The main aim will be to move away as quickly as possible from synthetic chemistry to nutrition and biology to feed the crops, which include milling oats, feed wheat and oilseed rape. Michael will also be looking at how to grow potatoes, which can be hard on soil, more sensitively, including planting wildflower margins and strips in fields to create a natural biological eco-system to minimise pest damage.

Another powerful tool he’s bringing to the new land in-hand is his biological brew for disease prevention. Learned from fellow GFC farmer, Tim Parton, he brews up a six-way bacterial mix using a 1000l IBC and a fish tank bubbler. At £1.50/ha - £3/ha, depending on the mix, it is a very cheap and essential piece of the regen jigsaw, fending off disease such as fusarium, as well as capturing nitrogen from the atmosphere. Read more

I know from when I first started exploring farming with a more regenerative approach that it’s easy to be bamboozled by the experienced, but it’s just about trying a bit at a time, not all at once. Farming regeneratively is an art and a science and it needs faith. If you stick at it, it works.”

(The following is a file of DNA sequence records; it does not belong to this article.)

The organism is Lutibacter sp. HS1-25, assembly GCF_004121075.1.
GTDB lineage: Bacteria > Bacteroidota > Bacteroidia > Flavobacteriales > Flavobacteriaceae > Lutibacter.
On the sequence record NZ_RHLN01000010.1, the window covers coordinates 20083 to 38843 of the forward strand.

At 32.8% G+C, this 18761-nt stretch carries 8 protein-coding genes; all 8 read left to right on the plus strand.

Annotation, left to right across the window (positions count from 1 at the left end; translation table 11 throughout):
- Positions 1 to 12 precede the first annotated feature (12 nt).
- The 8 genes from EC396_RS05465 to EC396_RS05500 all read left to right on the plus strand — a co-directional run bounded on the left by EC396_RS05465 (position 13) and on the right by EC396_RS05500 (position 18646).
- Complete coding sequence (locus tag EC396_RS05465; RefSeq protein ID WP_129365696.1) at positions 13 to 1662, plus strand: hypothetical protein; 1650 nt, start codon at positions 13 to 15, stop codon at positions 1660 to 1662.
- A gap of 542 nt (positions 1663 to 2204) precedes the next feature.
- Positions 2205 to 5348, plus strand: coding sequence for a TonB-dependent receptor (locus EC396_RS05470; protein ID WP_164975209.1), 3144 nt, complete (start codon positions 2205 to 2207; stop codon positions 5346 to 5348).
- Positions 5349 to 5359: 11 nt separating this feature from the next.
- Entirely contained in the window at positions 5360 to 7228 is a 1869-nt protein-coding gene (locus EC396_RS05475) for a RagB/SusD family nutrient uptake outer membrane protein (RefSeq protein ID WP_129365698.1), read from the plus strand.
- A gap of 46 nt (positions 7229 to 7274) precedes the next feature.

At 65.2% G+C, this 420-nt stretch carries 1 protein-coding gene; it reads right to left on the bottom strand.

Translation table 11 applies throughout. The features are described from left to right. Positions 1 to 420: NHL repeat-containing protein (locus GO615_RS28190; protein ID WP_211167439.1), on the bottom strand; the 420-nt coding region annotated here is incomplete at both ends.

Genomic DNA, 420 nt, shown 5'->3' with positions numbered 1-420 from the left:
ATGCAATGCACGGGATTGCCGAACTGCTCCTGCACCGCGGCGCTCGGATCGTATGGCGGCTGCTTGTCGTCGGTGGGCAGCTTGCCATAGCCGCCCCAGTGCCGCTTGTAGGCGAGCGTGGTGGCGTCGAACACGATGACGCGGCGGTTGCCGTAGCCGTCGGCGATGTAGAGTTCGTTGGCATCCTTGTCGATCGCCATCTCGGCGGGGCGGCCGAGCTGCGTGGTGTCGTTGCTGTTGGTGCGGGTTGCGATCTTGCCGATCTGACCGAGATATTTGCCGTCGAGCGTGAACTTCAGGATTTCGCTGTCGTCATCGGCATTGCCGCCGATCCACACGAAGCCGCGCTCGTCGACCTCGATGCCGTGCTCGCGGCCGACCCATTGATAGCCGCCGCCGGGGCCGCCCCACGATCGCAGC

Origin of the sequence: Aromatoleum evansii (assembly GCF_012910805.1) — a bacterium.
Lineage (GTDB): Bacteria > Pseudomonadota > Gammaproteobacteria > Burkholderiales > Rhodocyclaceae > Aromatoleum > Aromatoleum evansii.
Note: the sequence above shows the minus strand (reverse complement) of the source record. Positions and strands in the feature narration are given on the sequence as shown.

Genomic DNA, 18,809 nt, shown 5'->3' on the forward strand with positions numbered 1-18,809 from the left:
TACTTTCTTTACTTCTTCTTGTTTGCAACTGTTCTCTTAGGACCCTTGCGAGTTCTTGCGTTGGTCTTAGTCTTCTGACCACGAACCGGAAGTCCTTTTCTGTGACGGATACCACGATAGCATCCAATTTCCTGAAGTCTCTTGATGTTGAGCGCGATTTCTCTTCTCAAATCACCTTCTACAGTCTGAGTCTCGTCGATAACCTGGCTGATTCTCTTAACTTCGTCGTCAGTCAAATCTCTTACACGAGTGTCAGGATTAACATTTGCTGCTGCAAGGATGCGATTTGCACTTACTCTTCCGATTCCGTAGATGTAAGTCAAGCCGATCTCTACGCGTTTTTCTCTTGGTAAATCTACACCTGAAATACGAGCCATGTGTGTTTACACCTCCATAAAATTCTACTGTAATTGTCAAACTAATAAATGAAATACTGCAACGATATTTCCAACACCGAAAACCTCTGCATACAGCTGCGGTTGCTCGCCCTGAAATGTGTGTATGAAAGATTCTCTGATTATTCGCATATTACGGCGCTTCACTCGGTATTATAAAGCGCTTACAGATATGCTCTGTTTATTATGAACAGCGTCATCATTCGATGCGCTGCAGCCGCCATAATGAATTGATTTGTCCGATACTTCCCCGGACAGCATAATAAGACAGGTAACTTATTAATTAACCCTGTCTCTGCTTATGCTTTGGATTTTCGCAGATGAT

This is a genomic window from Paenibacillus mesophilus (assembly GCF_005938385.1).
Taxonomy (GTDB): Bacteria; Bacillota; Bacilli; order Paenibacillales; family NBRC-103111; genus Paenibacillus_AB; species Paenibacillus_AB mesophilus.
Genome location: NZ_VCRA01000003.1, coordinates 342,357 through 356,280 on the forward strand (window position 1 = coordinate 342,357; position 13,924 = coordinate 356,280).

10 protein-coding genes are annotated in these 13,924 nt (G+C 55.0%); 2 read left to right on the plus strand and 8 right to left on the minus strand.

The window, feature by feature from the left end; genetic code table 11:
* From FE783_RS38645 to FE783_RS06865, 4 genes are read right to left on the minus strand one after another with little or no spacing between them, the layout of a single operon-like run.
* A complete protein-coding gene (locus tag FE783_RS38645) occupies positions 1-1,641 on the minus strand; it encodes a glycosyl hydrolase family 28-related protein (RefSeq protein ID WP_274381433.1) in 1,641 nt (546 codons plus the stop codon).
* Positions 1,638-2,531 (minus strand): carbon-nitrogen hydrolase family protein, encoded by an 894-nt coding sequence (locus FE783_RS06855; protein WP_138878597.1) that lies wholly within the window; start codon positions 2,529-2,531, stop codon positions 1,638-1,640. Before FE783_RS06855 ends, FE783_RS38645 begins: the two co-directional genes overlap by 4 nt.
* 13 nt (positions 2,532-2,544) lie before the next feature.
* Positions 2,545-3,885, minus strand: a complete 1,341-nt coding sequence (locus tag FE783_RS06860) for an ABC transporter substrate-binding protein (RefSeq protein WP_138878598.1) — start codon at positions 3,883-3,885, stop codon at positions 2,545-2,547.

Michael manages 1700 acres in Shropshire. His emphasis is building plant health and minimising synthetic inputs. He grows milling wheat, malting barley and quinoa, and has 500 ewes. The lambs are fed on a grass-based diet and are sold through a local farm shop. The farm sequesters a lot of carbon and his aim is to build as much soil life and organic matter as he can.

Other articles you may like:

Have you read the Q&A with Jake Freestone and how he got into regen farming? Read more here.

Find out more about how bird life has thrived on GFC farms here

Find out more about brewing up your own biology here


Want to become a member and receive regular updates and exclusive access to articles? We set up The Green Farm Collective to support other farmers to adopt a more regenerative farming approach on whatever scale and at whatever stage they’re at. The mission is two-fold: to sustain the farm through regeneration, with a view to also building in financial reward for the work we are doing to enhance carbon capture and biodiversity to help compensate against the loss of BPS. We openly share what we are doing with integrity, acting as a trusted voice for farmers. We are currently working on a constitution for growing regenerative food that we would like to see in the future provide an assurance for consumers who want to select healthy, nutrient-rich foods grown from this source. Join now.